Let's consider two coaxial conducting cylinders separated by vacuum. The inner cylinder has linear charge density \(+ \lambda\) and radius \(r_a\) and and the outer cylinder has linear charge density \(-\lambda\) and inner radius \(r_b\).

Figure 1 A cylindrical capacitor; the electric field between the conductors is due to the inner conducting cylinder.

The electric field due to the outer cylinder has no effect on the electric field between the cylinders and therefore the electric field between the cylinders is only due to the charge in the inner cylinder. And we know the electric field of an infinite line of charge. The same expression also applies to an infinite cylindrical charge distribution; if you enclose the charged conducting cylinder with a Gaussian surface the charge on the cylinder is the same as the charge concentrated along its axis. So the electric field at distance \(r\) between the cylinders is

\[E = k\frac{{2\lambda }}{r}\]

Now the potential difference of inner cylinder \(a\) with respect to the outer cylinder \(b\), \(V_{ab}\) is obtained by integrating the small potential difference \(\vec E \cdot d\vec r\) in a very small displacement \(d\vec r\) along the radial line from \(r_a\) to \(r_b\) (note that the electric field is radially outward so \(\vec E\) and \(d\vec r\) are parallel):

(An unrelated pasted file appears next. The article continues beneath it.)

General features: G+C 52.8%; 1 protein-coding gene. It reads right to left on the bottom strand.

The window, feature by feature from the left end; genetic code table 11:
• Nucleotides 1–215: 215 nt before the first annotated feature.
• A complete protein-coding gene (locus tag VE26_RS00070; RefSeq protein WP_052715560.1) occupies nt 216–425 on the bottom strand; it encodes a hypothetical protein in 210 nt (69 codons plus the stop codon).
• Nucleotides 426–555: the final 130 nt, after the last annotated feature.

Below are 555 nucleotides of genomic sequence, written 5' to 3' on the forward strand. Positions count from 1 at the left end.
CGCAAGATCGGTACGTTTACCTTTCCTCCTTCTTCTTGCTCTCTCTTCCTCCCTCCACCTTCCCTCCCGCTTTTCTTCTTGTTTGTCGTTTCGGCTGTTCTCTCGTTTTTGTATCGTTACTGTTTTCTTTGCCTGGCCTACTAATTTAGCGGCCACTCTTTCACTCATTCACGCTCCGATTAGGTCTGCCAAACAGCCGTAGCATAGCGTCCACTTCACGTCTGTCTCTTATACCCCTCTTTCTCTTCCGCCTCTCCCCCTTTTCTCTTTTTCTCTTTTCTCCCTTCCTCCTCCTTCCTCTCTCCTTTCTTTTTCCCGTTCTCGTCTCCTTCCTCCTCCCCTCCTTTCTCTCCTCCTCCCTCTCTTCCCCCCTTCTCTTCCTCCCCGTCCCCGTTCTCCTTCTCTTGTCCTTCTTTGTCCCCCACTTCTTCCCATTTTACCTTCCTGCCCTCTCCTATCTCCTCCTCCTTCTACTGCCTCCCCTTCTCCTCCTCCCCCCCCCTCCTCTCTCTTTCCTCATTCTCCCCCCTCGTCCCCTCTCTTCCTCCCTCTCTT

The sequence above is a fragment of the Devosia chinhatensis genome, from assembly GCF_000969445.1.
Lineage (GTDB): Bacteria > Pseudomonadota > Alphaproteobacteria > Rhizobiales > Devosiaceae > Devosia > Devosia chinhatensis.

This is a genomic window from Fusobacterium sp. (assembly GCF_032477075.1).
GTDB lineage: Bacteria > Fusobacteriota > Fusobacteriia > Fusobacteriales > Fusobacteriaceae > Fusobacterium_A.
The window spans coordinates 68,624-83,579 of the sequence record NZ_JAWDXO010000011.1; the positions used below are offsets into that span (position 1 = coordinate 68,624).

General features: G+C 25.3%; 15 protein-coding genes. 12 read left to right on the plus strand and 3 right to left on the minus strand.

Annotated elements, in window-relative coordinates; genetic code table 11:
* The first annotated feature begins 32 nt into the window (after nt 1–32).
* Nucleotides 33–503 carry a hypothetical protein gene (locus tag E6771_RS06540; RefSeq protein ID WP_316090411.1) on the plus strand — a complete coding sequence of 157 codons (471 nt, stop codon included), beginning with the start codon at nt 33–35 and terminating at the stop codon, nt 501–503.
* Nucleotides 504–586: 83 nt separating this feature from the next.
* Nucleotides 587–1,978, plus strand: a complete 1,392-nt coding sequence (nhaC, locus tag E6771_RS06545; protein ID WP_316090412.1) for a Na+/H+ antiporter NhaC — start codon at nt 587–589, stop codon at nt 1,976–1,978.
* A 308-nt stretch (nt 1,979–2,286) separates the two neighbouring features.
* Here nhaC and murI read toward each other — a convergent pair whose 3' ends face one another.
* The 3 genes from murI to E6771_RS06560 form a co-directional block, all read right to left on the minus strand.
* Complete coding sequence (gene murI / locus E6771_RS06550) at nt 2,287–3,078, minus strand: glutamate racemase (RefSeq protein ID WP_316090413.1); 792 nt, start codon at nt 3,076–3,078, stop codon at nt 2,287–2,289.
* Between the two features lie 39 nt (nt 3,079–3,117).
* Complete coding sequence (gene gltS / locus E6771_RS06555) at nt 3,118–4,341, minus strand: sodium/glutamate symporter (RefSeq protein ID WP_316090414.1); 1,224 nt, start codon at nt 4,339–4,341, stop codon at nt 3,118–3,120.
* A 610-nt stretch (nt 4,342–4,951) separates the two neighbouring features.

\[{V_{ab}} = \int\limits_{{r_a}}^{{r_b}} {E \cdot dr} = 2k\lambda \int\limits_{{r_a}}^{{r_b}} {\frac{{dr}}{r}} = 2k\lambda \ln \left( {\frac{{{r_b}}}{{{r_a}}}} \right)\]

If \(L\) is the length of the cylinders, \(\lambda = Q/L\) and \(C = Q/V_{ab}\) is

\[C = \frac{Q}{{{V_{ab}}}} = \frac{Q}{{2k(Q/L)\ln ({r_b}/{r_a})}} = \frac{L}{{2k\ln ({r_b}/{r_a})}}\]

As you can see from the above expression that the capacitance is proportional to the length of the cylinders and also depends on the radii \(r_a\) and \(r_b\).